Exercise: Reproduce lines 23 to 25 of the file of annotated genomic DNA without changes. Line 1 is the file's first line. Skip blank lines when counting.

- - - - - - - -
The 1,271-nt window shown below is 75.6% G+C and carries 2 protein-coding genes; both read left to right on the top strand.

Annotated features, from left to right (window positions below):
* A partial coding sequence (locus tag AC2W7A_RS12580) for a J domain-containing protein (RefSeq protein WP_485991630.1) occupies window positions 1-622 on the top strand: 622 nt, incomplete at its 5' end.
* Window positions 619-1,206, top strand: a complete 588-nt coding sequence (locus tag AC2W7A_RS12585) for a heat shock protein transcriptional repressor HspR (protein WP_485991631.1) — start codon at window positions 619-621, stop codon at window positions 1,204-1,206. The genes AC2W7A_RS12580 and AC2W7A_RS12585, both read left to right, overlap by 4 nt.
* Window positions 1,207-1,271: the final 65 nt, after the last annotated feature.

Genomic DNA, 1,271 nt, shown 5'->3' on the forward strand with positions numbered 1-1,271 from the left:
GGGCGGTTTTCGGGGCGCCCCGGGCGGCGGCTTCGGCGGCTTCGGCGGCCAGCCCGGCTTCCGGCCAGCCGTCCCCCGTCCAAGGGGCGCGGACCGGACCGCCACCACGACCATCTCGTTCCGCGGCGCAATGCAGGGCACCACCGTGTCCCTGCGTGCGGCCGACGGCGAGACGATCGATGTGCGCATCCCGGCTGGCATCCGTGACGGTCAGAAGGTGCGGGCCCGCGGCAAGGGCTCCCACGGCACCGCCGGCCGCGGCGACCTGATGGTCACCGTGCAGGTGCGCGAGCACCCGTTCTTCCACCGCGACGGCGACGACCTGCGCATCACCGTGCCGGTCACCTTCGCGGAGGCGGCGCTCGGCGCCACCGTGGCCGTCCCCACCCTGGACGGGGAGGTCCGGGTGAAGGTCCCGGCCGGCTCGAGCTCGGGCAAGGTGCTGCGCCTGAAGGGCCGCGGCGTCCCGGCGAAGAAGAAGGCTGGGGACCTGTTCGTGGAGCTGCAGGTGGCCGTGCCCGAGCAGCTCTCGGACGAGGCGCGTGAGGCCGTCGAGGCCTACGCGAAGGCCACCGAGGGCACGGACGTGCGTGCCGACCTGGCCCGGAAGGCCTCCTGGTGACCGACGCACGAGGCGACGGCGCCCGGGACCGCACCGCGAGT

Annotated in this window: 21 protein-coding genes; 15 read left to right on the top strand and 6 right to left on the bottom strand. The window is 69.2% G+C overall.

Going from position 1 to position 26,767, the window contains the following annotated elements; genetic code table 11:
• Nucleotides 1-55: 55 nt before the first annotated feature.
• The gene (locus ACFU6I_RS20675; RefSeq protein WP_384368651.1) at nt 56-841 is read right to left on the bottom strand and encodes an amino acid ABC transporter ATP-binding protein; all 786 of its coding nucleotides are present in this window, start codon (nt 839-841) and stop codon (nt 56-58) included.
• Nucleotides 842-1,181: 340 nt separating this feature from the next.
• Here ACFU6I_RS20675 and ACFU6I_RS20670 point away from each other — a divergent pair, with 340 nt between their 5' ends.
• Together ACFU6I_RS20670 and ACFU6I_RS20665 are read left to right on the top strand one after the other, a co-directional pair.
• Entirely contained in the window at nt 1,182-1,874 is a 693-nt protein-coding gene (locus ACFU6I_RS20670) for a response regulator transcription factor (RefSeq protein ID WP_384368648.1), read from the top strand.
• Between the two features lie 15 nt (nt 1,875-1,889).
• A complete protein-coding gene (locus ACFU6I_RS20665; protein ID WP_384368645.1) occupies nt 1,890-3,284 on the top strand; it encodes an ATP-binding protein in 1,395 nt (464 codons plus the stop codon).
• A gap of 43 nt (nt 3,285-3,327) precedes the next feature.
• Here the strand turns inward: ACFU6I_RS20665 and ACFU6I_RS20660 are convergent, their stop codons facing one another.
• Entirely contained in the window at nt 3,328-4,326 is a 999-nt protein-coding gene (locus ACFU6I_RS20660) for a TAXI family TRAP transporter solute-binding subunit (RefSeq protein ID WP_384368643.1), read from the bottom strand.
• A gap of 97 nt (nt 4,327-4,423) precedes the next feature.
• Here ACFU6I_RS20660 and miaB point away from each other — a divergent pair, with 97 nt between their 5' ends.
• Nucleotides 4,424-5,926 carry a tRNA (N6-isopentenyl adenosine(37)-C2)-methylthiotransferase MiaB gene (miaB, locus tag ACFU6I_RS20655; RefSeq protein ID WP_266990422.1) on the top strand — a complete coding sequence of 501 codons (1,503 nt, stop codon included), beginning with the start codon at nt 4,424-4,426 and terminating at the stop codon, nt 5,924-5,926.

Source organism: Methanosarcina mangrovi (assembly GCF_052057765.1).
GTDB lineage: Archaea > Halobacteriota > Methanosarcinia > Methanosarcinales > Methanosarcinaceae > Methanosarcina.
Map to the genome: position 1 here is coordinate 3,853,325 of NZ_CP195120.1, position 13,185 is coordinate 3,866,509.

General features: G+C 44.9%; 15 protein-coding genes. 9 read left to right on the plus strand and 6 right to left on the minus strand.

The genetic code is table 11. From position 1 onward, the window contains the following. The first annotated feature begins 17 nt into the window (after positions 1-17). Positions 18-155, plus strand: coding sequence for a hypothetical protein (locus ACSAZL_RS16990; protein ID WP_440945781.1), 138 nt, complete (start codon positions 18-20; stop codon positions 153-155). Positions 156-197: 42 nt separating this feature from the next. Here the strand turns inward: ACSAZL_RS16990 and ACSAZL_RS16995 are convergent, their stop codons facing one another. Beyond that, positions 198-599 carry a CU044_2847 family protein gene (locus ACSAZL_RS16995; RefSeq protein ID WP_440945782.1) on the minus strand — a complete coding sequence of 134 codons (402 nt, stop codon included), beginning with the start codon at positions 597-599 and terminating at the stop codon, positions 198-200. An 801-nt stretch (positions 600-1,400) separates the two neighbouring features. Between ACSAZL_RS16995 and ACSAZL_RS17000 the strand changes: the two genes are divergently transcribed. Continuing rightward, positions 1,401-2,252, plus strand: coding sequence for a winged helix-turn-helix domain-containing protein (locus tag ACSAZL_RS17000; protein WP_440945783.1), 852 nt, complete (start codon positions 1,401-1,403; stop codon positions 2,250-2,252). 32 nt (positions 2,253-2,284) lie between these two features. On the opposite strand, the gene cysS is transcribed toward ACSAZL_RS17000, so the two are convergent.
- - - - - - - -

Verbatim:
• Nucleotides 4,424-5,926 carry a tRNA (N6-isopentenyl adenosine(37)-C2)-methylthiotransferase MiaB gene (miaB, locus tag ACFU6I_RS20655; RefSeq protein ID WP_266990422.1) on the top strand — a complete coding sequence of 501 codons (1,503 nt, stop codon included), beginning with the start codon at nt 4,424-4,426 and terminating at the stop codon, nt 5,924-5,926.

Source organism: Methanosarcina mangrovi (assembly GCF_052057765.1).
GTDB lineage: Archaea > Halobacteriota > Methanosarcinia > Methanosarcinales > Methanosarcinaceae > Methanosarcina.